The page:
by Mike Telin
In many ways the current state of world affairs is strikingly similar to those Beethoven was experiencing as he entered his Late Period, which coincided with the defeat of Napoleon, the reinstatement of the monarchy, and economic depression.
In spite of this, as pianist Gerardo Teissonnière writes in the liner notes of his recent recording Beethoven The Last Sonatas, “These three extraordinarily diverse works present us with some of the composer’s most beautiful, innermost, surprising, and transcendental musical expressions.”
If you were thinking that perhaps the world doesn’t need another recording of Op. 109, 110, and 111, think again. During the 69 minutes of the album, released on the Steinway label, Teissonnière brings a crystalline sound, formidable technique, and exquisite musical taste to his interpretations.
The first thing that piques the ear during Sonata No. 30 in E is that Teissonnière allows the musical lines to breathe. This trait provides a welcome relief from the all-too-common caffeine-induced performances of the work by less experienced players.
The pianist also doesn’t try to smooth over Beethoven’s often jagged lines, but rather he embraces those idiosyncrasies. This approach serves him well during the sonata’s brief second movement, Prestissimo. In the statement of the third-movement theme, the pianist’s articulations are superb — the simple line always moving forward. And during the variations, Teissonnière simply lets the story unfold without fuss. He doesn’t try to wow you with his immense technique. Instead, he entices you with his thoughtful attention to the score.
In the opening of Sonata No. 31 in A-Flat, the technical right-hand passages over steady left-hand chords are truly classy, and in the recurring theme the pianist takes time at all of the right moments. The coda sparkles, and the final two chords are beautifully voiced.
Lasting only two-plus minutes, the second movement is a fun romp. In the third the pianist examines Beethoven’s innermost thoughts until the big fugue arrives. Here the composer’s numerous moods come to the fore, and Teissonnière is more than happy to explore them.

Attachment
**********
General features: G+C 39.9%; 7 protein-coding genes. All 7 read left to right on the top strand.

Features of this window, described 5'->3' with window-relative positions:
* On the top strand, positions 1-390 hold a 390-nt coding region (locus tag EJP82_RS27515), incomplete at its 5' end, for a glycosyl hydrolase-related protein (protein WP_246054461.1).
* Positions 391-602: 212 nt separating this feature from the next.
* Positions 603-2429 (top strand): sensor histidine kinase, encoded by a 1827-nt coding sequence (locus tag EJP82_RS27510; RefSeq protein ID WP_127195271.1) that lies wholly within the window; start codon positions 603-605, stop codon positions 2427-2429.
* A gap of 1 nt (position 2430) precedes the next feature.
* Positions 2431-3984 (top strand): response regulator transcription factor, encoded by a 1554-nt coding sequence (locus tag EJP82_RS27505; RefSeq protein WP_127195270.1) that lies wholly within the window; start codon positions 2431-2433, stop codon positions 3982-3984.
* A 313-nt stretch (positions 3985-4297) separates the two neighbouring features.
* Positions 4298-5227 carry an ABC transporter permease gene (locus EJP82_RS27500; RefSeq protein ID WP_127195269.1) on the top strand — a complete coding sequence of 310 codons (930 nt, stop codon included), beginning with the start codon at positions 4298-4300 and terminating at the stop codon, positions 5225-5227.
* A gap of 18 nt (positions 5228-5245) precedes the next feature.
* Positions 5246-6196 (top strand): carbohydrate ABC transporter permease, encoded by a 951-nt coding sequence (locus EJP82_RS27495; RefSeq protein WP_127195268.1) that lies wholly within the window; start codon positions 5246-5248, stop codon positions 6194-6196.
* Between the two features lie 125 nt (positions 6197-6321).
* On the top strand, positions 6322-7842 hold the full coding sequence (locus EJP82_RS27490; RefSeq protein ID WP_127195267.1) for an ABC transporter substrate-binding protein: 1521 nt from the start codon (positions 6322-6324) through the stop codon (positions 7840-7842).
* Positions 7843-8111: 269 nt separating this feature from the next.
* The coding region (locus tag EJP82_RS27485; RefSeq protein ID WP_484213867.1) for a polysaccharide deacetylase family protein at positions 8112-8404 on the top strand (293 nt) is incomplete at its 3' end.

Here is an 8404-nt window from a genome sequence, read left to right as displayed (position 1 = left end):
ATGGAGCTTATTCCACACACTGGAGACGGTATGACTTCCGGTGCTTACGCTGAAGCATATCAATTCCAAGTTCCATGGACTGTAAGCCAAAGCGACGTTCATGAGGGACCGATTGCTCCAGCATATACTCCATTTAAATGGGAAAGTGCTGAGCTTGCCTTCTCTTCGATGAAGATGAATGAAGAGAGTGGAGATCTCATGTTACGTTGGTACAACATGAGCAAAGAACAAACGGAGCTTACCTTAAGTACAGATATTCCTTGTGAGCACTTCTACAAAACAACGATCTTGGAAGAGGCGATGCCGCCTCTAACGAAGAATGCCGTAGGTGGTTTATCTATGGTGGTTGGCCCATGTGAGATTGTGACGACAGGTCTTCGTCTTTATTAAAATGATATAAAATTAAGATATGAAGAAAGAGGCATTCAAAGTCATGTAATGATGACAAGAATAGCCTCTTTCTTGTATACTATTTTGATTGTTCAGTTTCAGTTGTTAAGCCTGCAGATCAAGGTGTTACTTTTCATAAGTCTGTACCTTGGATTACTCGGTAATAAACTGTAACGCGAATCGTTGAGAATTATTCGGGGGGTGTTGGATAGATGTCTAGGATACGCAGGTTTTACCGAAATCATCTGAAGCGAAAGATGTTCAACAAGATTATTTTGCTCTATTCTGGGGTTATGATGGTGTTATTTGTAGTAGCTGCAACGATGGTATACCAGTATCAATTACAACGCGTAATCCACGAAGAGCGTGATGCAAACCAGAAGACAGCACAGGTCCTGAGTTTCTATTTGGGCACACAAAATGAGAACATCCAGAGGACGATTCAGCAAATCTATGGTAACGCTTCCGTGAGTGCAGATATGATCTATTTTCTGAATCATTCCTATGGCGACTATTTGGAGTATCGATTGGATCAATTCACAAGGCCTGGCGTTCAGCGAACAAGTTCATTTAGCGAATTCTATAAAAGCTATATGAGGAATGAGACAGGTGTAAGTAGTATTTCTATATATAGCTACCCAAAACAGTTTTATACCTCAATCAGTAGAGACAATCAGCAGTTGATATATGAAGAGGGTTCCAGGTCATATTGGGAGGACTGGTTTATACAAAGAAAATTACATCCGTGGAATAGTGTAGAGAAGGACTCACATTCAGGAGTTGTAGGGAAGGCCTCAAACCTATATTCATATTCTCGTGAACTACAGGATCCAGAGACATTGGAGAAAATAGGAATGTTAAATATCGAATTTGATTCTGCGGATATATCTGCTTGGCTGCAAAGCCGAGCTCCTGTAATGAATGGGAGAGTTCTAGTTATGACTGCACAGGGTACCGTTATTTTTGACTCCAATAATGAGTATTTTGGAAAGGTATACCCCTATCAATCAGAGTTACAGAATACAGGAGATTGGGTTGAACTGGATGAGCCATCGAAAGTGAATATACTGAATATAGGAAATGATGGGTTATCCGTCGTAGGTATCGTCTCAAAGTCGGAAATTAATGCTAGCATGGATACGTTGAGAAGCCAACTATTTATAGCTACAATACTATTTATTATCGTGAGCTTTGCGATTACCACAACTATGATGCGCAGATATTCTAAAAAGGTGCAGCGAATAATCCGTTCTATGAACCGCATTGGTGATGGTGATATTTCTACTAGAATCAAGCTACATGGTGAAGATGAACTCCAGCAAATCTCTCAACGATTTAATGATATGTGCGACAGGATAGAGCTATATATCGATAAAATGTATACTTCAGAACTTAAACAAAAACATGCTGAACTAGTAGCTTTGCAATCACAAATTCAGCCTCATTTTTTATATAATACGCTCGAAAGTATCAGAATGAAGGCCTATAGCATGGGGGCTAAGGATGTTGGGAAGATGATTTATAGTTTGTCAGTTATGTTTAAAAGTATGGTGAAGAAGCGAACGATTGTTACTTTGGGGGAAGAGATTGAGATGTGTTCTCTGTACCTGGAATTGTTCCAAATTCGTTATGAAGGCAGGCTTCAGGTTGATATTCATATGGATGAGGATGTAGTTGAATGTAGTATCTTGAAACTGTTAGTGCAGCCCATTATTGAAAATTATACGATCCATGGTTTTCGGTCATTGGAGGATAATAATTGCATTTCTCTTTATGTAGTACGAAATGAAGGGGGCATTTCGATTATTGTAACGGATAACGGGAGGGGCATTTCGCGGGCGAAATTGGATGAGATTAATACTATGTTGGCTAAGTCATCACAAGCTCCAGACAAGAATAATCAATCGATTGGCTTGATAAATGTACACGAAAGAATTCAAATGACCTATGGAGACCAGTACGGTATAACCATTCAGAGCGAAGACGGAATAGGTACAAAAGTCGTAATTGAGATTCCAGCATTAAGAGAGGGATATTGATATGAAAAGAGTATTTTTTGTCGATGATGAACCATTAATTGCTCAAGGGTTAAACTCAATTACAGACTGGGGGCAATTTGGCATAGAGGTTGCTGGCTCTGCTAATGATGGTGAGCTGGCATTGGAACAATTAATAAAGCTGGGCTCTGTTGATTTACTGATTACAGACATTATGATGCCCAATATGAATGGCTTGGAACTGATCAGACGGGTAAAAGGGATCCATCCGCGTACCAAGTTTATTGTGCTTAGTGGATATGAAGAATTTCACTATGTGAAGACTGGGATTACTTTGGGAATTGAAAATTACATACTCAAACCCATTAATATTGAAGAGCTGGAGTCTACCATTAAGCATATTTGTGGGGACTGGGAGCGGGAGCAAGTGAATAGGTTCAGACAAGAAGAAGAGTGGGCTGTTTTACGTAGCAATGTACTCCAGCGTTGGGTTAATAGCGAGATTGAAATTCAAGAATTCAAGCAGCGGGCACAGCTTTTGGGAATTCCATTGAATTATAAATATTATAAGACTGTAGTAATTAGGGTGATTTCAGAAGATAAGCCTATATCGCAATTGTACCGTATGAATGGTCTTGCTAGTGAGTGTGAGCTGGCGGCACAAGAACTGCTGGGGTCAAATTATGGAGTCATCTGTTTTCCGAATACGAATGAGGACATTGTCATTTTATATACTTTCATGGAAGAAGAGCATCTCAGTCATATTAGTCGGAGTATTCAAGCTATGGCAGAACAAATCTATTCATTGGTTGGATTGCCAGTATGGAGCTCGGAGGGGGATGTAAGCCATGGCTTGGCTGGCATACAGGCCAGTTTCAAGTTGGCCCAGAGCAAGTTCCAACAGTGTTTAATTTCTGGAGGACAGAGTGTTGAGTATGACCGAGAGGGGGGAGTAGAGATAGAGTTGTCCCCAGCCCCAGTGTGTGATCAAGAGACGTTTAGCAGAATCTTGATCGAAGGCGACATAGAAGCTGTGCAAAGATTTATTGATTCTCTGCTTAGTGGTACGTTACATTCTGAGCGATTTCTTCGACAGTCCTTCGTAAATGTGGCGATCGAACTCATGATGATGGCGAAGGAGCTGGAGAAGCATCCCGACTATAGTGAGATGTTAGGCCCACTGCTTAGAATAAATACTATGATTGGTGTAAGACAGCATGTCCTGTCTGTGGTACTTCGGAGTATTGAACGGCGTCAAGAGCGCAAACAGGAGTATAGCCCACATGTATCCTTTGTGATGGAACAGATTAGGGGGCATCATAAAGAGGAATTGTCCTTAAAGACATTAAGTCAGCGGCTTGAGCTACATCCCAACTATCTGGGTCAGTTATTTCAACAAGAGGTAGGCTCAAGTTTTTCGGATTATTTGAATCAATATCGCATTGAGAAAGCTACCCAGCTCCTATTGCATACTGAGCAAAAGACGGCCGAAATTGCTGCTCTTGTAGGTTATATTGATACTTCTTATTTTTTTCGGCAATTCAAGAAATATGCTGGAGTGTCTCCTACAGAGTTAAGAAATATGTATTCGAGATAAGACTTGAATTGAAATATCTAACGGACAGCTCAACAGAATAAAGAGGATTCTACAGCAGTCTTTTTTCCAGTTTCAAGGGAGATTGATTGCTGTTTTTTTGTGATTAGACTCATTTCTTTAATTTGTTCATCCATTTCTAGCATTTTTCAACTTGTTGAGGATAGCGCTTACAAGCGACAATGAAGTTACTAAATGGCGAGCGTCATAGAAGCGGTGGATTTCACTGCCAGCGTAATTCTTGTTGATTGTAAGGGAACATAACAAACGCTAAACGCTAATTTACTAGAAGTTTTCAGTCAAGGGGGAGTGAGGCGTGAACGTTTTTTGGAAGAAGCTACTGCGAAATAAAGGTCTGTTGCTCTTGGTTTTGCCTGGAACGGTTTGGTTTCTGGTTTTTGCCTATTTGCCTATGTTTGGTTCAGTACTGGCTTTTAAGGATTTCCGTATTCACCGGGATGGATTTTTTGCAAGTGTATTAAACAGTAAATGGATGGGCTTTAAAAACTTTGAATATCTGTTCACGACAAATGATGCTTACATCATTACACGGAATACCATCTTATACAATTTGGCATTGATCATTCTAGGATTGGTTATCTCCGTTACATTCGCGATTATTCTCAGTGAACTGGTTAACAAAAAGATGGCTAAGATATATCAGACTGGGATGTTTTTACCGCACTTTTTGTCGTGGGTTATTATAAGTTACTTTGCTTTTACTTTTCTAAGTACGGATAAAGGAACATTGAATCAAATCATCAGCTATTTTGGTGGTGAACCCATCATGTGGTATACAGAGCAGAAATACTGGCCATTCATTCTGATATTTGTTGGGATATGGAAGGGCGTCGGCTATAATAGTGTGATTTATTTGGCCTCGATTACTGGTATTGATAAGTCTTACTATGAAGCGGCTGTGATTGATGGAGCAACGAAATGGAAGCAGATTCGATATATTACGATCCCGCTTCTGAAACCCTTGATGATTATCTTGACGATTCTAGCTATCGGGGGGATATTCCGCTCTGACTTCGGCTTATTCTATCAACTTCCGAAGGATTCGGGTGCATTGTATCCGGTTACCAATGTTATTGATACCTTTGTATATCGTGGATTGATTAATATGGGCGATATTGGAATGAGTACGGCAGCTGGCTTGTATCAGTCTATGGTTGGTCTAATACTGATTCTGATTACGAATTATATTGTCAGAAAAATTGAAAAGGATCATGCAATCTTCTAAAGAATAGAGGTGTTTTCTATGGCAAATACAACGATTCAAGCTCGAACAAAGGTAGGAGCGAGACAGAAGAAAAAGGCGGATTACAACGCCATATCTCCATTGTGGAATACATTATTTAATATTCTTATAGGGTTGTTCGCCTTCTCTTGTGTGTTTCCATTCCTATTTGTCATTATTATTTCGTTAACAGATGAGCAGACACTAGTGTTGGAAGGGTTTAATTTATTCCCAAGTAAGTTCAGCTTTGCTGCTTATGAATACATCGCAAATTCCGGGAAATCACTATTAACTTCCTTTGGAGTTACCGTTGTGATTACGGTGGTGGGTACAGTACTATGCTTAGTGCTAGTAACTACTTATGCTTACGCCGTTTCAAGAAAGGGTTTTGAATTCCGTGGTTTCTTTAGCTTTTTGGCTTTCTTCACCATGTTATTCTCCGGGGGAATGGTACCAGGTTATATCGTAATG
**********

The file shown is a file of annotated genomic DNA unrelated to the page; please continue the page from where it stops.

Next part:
In his liner notes, the pianist describes these last sonatas as a “triptych that extends the limits of musical and pianistic convention and imagination, introducing new technical and tonal elements to the instrument for which they were written and changing the traditional boundaries of the classical sonata form for future generations of composers.”
While this observation certainly applies to all three works, these sentiments are fully realized in Sonata No. 32 in c. Consisting of two contrasting movements, the sonata takes a circuitous and at times ambiguous path that Teissonnière seems to enjoy.
In the second movement, “Arietta and five variations,” he has no problems playing to 21st-century ears. For example, in the third variation, he relishes the swinging melodic line that foreshadows ragtime by over 70 years.
Throughout the movement the pianist encourages listeners to stop over-analyzing and simply enjoy the genius of Beethoven’s music, which he has brilliantly unscrambled and plays with a self-possessed flair. The twinkling trills near the end beckon the skies to open as Teissonnière brings the sonata to conclusion with a single, beautifully balanced chord. There’s nothing more to say.
Published on ClevelandClassical.com April 6, 2022.
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